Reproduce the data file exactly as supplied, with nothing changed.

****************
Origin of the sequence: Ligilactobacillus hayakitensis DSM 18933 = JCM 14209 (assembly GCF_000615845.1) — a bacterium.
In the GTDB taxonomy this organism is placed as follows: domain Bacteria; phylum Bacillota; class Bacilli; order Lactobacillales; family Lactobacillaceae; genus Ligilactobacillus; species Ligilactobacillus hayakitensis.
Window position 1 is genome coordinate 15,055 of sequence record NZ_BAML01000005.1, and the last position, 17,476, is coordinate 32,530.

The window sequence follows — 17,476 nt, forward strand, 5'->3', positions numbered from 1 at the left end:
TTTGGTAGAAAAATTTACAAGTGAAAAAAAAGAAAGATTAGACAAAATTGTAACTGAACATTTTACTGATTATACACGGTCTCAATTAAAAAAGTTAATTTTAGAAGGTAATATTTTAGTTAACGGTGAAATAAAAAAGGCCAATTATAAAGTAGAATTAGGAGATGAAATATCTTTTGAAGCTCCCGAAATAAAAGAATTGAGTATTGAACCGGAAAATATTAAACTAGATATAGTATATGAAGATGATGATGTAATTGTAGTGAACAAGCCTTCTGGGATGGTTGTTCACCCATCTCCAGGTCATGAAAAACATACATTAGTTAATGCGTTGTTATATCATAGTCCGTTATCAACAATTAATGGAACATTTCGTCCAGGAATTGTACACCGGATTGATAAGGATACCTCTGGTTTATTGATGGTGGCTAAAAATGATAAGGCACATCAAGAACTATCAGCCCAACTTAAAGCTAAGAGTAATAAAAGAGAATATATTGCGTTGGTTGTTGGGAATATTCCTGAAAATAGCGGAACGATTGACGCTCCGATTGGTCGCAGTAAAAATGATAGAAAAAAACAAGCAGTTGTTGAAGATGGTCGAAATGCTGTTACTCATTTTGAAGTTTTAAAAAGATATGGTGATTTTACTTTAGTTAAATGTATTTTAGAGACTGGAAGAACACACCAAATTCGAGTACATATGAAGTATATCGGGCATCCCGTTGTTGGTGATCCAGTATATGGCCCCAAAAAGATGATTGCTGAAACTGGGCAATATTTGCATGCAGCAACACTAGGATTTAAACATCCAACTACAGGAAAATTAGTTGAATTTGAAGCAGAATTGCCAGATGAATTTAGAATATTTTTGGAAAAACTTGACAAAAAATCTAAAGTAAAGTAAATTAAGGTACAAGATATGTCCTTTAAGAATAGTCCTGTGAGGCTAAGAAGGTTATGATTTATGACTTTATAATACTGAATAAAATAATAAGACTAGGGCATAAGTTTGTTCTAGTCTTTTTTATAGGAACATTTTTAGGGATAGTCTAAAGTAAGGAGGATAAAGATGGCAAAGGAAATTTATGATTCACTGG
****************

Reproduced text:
Origin of the sequence: Ligilactobacillus hayakitensis DSM 18933 = JCM 14209 (assembly GCF_000615845.1) — a bacterium.
In the GTDB taxonomy this organism is placed as follows: domain Bacteria; phylum Bacillota; class Bacilli; order Lactobacillales; family Lactobacillaceae; genus Ligilactobacillus; species Ligilactobacillus hayakitensis.
Window position 1 is genome coordinate 15,055 of sequence record NZ_BAML01000005.1, and the last position, 17,476, is coordinate 32,530.

The window sequence follows — 17,476 nt, forward strand, 5'->3', positions numbered from 1 at the left end:
TTTGGTAGAAAAATTTACAAGTGAAAAAAAAGAAAGATTAGACAAAATTGTAACTGAACATTTTACTGATTATACACGGTCTCAATTAAAAAAGTTAATTTTAGAAGGTAATATTTTAGTTAACGGTGAAATAAAAAAGGCCAATTATAAAGTAGAATTAGGAGATGAAATATCTTTTGAAGCTCCCGAAATAAAAGAATTGAGTATTGAACCGGAAAATATTAAACTAGATATAGTATATGAAGATGATGATGTAATTGTAGTGAACAAGCCTTCTGGGATGGTTGTTCACCCATCTCCAGGTCATGAAAAACATACATTAGTTAATGCGTTGTTATATCATAGTCCGTTATCAACAATTAATGGAACATTTCGTCCAGGAATTGTACACCGGATTGATAAGGATACCTCTGGTTTATTGATGGTGGCTAAAAATGATAAGGCACATCAAGAACTATCAGCCCAACTTAAAGCTAAGAGTAATAAAAGAGAATATATTGCGTTGGTTGTTGGGAATATTCCTGAAAATAGCGGAACGATTGACGCTCCGATTGGTCGCAGTAAAAATGATAGAAAAAAACAAGCAGTTGTTGAAGATGGTCGAAATGCTGTTACTCATTTTGAAGTTTTAAAAAGATATGGTGATTTTACTTTAGTTAAATGTATTTTAGAGACTGGAAGAACACACCAAATTCGAGTACATATGAAGTATATCGGGCATCCCGTTGTTGGTGATCCAGTATATGGCCCCAAAAAGATGATTGCTGAAACTGGGCAATATTTGCATGCAGCAACACTAGGATTTAAACATCCAACTACAGGAAAATTAGTTGAATTTGAAGCAGAATTGCCAGATGAATTTAGAATATTTTTGGAAAAACTTGACAAAAAATCTAAAGTAAAGTAAATTAAGGTACAAGATATGTCCTTTAAGAATAGTCCTGTGAGGCTAAGAAGGTTATGATTTATGACTTTATAATACTGAATAAAATAATAAGACTAGGGCATAAGTTTGTTCTAGTCTTTTTTATAGGAACATTTTTAGGGATAGTCTAAAGTAAGGAGGATAAAGATGGCAAAGGAAATTTATGATTCACTGG